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Goodbye to NRHA $6 Million Sire Topsail Whiz

topsail_whiz
The late Topsail Whiz
Topsail Whiz, a 1987 stallion who sired earners of more than $6.8 million, died Wednesday, Dec. 23. The stallion had undergone surgery for a problem with a vertebrae that was pinching his spinal cord and affecting his balance, and although the surgery was successful, Topsail Whiz collapsed two days later and could not get back on his feet. Owner Bob Loomis, Marietta, Okla., made the difficult decision to humanely put him down.

 

“It’s been a really sad day,” Loomis said. “I’ve been blessed so many ways for so long. He was more of a family member than a horse.”

The loss came just two weeks after Loomis’ junior sire, West Coast Whiz (Topsail Whiz x My Moon Stone Chex x King Fritz), had to be euthanized due to complications of founder and white line disease.

Topsail Whiz and Loomis had a long, successful relationship that began as a dream in 1986. Loomis was working for C.T. Fuller’s Willowbrook Farm, Catasaqua, Pa., where the legendary Joe Cody stood. He was a huge fan of the bloodline and found a mare he wanted to breed to Topsail Cody, a son of Joe Cody out of Doc Bar Linda by Doc Bar. The owners wouldn’t sell that mare – Jeanie Whiz Bar, by Cee Red out of Jeanie Whiz by Billy’s Whizzer – but they did agree to allow Loomis to breed her to Topsail Cody. Topsail Whiz was the result of that breeding.

The little chestnut colt had the pedigree of a winner. Topsail Cody was the 1980 NRHA Futurity Champion and the 1981 AQHA World Champion in junior reining. Jeanie Bar Whiz had achieved numerous AQHA honors, including her Superior award and Register of Merit in both open and youth competition. She was the 1977 high-point youth reining horse and the 1978 Reserve Champion in the open standings.

“I’d known Jeanie Whiz Bar since she was a 2-year-old and I had watched Tom McBeath show her. She was just an incredible mare,” Loomis recalled in an interview several years ago with Quarter Horse News. “Her sire was an AQHA honor roll world champion. You were looking at a world champion mare back when she had to go to a lot of horse shows to win that title. Her father was also a world champion. That family of horses had a tremendous amount of longevity. And she was gorgeous. I thought the combination was definitely the mixture for a great producing mare.”

It was no surprise that Loomis’ colt went on to prove himself in the show pen, earning $57,178, according to Equi-Stat. His show career started with a win at the 1990 Southwest Reining Horse Association Futurity with Loomis in the saddle, and the duo went on to place third in the NRHA Futurity. The following year, they won the NRHA Lazy E Classic and placed fourth in the NRHA Derby.

“As a 3-year-old, it was just evident that he was extremely special,” Loomis said of Topsail Whiz. “I rode a lot of great horses in my life, but I had just never ridden anything quite like him. He was so light and feely and talented, and just so easy to train it was absolutely unbelievable.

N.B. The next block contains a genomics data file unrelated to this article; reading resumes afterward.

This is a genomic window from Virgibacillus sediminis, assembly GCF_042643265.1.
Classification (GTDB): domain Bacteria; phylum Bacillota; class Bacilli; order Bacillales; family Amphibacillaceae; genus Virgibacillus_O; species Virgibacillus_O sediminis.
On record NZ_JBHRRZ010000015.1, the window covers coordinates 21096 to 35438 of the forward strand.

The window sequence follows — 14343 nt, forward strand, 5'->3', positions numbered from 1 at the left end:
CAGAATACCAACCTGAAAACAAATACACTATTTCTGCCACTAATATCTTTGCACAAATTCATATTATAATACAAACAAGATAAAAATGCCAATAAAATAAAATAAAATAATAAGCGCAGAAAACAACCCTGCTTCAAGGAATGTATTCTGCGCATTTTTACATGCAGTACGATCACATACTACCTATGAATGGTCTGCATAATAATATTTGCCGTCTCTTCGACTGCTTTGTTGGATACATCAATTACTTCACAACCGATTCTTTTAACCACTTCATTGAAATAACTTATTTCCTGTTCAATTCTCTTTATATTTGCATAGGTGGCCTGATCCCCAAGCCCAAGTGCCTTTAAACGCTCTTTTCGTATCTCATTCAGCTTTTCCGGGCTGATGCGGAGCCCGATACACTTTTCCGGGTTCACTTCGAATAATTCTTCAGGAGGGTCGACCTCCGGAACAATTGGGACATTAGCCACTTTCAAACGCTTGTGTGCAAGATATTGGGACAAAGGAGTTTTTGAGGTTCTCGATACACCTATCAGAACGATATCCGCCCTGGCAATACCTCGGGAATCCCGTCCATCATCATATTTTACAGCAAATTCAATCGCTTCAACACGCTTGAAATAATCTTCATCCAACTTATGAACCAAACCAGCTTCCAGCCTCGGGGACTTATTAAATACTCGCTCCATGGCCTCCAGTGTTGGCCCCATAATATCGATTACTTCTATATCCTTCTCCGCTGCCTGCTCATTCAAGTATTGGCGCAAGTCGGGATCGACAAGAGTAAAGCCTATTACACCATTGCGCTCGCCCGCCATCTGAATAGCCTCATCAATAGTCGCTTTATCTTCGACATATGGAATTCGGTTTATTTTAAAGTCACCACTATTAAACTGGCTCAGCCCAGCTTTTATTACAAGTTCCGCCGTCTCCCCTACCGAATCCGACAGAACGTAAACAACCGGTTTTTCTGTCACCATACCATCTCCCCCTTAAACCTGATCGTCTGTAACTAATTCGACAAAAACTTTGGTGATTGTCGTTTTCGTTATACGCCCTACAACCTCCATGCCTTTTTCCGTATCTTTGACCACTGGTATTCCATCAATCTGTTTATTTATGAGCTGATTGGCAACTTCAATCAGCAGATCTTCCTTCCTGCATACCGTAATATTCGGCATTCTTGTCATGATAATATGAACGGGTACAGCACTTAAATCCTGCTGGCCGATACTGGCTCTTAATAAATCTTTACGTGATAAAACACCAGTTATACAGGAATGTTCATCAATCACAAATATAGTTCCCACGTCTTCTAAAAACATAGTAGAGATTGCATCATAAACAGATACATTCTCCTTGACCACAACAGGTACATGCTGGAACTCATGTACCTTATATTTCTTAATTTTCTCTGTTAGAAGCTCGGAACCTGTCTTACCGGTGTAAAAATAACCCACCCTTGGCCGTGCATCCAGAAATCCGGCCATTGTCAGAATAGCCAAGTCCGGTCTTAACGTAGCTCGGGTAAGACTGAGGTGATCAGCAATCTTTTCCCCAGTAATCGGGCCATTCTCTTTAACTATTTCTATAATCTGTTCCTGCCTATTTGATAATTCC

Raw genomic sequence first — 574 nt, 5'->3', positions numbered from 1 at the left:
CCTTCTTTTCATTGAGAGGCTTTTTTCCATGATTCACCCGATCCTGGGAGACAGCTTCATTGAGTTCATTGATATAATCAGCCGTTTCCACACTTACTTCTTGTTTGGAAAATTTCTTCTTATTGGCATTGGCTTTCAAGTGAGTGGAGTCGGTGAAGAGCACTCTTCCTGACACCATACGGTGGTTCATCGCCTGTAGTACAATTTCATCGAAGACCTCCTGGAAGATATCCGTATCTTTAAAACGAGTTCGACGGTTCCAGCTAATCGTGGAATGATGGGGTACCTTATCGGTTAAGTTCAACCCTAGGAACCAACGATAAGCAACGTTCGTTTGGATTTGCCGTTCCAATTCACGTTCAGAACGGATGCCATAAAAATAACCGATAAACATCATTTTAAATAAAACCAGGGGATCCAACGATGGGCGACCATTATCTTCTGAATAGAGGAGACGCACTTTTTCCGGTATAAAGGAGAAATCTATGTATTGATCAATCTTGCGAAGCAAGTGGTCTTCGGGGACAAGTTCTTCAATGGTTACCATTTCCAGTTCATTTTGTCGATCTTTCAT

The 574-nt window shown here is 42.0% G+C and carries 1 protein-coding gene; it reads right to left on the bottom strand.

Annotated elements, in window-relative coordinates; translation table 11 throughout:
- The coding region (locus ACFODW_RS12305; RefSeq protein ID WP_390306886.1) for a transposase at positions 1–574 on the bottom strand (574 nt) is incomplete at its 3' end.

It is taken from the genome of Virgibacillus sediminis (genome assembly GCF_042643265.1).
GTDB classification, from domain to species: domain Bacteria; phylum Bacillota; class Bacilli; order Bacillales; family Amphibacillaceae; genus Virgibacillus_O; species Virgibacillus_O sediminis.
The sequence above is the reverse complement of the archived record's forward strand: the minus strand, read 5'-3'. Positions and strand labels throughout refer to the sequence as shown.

“I’ve never rode a horse that could stop as effortless as he could or as pretty as he could, and he puts that on every one of his babies. But the main thing that made him special was his attitude. You get some horses that have great attitudes and are tremendously trainable, but a little short on talent. You get some that have a lot of talent but they’re tough to train. Topsail Whiz was one of those horses that had it all.”

Although many horses have successful show careers, only a select few go on to be great sires and producers. Topsail Whiz did both; he is Equi-Stat’s leading reining sire, and his offspring have made him a household name among reining enthusiasts.

Topsail Whiz’s top money earner is The Great Whiz, a 2000 gelding out of Shirleys Folly by Great Pine. Ridden by Duane Latimer and owned by Lance Griffin, De Winton, Alberta, he was the 2003 NRHA Futurity Open Champion and the 2004 NRBC Open Reserve Champion. In 2006, Cody Sapergia showed him to the Open finals of the NRBC. His earnings total $273,969.

His second-leading earner is Easy Otie Whiz, a 1999 stallion out of Miss Poco Easy by My Lucero, and the earner of $233,611. Also shown by Latimer, he placed fifth at the 2002 NRHA Futurity Open, and fourth at both the 2003 NRBC and the 2003 NRHA Derby. The stallion continued to have a successful show career for several years, and in 2006 was the Intermediate Open Champion at the NRBC with Matt Mills riding. Mills also showed him to the 2006 USEF Open Reining Championship. He is owned by Bobbie Cook’s OutWest Stallion Station, Scottsdale, Ariz.

Coming in third, with earnings of $187,817, is Walla Walla Whiz, a 2003 stallion out of Shiney Walla Wanda by Shining Spark. Owned by Arcese Quarter Horses, Weatherford, Texas, he was shown by Shawn Flarida to win the John Deere Futurity at the Ariat Tulsa Reining Classic in 2006, and made the Open finals at the NRHA Futurity. In 2007, Walla Walla Whiz and Flarida placed third at the NRBC and won the NRHA Derby. He was an Open finalist at the 2008 NRBC, placing fifth, and was Reserve Champion at the Wimpys Little Step Derby.

Topsail Whiz has sired 1,269 AQHA-registered offspring; 634 of those horses have earned money and/or AQHA points. He also sired 21 APHA-registered offspring, including the 2003 APHA World Show 3-Year-Old Reining Challenge Champion, Painted By Whiz, owned by Pam Loomis and shown by Josh Visser.

Loomis said there is a supply of frozen semen from Topsail Whiz and he will continue to breed mares at Loomis Ranch in Marietta; there will be no shipped semen.